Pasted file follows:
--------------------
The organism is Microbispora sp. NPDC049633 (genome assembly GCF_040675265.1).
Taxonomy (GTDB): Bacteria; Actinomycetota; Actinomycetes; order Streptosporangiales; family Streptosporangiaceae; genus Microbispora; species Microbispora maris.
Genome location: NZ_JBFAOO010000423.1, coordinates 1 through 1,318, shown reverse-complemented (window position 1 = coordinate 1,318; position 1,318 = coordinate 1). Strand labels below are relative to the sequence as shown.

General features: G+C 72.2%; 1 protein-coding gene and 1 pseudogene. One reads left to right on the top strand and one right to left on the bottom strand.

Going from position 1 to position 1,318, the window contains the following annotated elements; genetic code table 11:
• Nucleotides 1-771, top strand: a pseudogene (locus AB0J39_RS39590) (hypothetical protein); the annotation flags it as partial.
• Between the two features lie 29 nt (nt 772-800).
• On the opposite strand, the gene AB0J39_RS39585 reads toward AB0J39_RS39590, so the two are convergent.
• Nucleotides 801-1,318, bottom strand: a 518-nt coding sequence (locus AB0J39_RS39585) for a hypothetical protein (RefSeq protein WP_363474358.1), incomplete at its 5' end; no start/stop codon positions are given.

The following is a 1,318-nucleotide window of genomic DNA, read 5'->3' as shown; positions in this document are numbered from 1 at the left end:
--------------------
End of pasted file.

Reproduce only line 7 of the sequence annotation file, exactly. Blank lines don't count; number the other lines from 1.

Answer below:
• Between the two features lie 29 nt (nt 772-800).